Most people would think that continued diarrhoea is a sign that their coeliac disease is causing damage still. It is, but actually researchers believe that people who present with anaemia are the ones with the most villi damage and worst coeliac disease.
In a recent study, researchers concluded:
Anemic patients were more than 2-fold more likely to have severe villous atrophy and a low bone mass density at time they were diagnosed with celiac disease than patients who presented with diarrhea.
So, that points to low nutrient status (just that we happen to have looked at the iron status here first, but if one mineral is low, probably so are other key vitamins and minerals) and also to low bone density (which is, of course, wholly dependent on hormone and nutrient levels such as Vitamin D, magnesium and calcium being correct).
I note too that women with anaemia tended to have low protective cholesterol on top. Low cholesterol generally would also mean low oestrogen (back to the low bone density again etc). And so it goes on.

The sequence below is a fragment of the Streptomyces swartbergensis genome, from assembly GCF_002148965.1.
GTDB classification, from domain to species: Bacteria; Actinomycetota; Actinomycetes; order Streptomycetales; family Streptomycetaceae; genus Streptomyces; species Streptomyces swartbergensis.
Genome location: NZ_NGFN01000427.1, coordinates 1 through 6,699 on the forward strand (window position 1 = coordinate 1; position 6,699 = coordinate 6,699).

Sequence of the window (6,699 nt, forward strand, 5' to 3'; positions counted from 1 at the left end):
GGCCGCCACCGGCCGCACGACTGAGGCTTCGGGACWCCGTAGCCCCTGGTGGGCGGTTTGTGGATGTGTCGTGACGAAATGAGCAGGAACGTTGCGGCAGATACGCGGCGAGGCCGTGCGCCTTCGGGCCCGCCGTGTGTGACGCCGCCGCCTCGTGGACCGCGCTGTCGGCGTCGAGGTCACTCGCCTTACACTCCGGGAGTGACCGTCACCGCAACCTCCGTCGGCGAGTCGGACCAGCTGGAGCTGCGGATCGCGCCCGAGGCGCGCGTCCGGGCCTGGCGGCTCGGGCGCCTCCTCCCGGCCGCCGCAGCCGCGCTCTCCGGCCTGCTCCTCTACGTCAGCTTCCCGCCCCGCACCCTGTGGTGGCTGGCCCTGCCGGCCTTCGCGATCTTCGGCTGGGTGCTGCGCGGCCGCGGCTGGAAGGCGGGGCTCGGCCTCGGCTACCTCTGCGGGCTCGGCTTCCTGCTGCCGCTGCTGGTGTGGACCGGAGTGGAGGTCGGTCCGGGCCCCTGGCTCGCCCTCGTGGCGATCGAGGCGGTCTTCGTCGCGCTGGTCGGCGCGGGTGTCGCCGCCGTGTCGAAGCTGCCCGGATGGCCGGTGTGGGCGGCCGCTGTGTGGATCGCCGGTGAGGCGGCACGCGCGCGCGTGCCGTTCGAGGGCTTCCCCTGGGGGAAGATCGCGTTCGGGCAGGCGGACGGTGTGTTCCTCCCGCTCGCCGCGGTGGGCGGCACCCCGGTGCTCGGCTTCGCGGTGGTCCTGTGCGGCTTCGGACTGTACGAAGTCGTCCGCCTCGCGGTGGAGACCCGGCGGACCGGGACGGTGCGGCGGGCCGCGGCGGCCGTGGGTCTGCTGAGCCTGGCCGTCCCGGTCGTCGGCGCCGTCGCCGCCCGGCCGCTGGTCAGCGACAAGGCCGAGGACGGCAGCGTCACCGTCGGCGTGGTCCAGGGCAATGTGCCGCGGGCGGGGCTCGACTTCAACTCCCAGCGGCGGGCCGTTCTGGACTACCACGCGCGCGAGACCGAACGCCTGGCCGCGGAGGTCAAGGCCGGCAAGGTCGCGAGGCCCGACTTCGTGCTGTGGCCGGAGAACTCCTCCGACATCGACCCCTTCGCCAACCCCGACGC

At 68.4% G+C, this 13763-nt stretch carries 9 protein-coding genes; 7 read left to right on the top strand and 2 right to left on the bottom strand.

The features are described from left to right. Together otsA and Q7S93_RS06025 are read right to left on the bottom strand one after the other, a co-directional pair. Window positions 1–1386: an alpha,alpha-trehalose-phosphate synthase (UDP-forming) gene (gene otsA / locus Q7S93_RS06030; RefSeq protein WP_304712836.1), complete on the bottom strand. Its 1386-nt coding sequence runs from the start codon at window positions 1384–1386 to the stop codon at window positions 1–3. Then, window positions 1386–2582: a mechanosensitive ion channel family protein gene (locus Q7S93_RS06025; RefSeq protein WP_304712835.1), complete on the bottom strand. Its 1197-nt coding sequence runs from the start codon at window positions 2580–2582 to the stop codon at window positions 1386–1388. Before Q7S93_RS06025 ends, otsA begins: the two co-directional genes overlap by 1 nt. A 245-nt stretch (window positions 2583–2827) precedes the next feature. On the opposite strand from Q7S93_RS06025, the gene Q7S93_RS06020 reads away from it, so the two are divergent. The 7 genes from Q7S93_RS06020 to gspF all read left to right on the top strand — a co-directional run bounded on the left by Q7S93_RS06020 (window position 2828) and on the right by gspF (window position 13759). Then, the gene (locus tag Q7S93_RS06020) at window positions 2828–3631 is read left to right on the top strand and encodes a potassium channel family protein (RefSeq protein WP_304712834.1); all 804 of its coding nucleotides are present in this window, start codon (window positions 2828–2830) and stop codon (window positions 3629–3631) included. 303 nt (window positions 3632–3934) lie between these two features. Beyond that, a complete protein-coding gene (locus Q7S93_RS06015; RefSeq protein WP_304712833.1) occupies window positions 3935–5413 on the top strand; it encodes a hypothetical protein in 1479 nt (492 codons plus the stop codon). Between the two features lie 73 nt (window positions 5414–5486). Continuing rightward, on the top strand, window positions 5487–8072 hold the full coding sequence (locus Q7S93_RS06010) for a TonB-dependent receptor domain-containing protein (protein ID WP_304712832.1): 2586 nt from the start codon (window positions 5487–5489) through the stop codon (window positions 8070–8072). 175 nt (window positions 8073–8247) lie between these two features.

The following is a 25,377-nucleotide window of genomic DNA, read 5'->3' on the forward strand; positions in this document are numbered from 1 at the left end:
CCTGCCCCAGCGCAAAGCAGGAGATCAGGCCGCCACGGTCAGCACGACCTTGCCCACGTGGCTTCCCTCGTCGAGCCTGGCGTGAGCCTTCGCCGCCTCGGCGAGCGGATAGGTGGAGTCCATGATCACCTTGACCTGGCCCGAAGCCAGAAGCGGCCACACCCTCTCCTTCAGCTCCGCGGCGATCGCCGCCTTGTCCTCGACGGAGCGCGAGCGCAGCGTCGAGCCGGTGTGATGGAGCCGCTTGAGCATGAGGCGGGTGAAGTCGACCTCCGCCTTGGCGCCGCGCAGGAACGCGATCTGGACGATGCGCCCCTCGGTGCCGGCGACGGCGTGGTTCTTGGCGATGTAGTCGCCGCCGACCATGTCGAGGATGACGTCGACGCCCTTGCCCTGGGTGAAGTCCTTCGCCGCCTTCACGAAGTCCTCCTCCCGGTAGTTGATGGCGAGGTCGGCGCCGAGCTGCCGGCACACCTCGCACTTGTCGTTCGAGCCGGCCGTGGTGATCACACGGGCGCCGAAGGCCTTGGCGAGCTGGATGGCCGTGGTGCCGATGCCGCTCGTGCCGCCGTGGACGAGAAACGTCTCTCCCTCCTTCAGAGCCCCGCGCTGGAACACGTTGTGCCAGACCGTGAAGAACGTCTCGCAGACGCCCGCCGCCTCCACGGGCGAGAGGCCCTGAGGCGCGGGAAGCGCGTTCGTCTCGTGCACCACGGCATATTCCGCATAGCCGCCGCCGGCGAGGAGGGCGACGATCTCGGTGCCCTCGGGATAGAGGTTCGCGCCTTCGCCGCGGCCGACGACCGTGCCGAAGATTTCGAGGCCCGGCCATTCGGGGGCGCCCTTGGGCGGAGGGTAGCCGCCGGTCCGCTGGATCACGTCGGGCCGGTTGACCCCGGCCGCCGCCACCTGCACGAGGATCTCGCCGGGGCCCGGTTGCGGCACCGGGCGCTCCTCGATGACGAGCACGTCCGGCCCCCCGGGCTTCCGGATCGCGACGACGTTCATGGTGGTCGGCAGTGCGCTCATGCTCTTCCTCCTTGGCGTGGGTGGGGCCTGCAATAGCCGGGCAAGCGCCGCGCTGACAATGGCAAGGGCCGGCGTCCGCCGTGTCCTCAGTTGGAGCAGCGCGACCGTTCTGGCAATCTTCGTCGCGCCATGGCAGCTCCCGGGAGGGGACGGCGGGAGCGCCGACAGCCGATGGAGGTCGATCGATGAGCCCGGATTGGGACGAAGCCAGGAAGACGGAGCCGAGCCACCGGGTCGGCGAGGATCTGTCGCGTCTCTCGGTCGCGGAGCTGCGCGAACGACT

Basically, this makes sense. If your villi is suffering continued damage, your absorption capacity is lower than it should be still. Low absorption leads to lowered efficiency of cellular, glandular and organ processes doesn’t it? Your body is completely dependent on nutrients being in the right place at the right time so malabsorption is, to my mind, going to be a major problem. The key ways to check for malabsorption in mainstream medicine is to check iron status and bone density. It could be that other areas of the body are struggling; it’s just that we’re not looking there specifically. Yet.
As I have said before, most coeliacs on a gluten free diet do not heal their villi very effectively at all. If that’s you, my advice is to go grain free for a few months and then see if that makes any difference.
You can read the study here:
Celiac Disease Patients Presenting with Anemia Have More Severe Disease than Those Presenting with Diarrhea.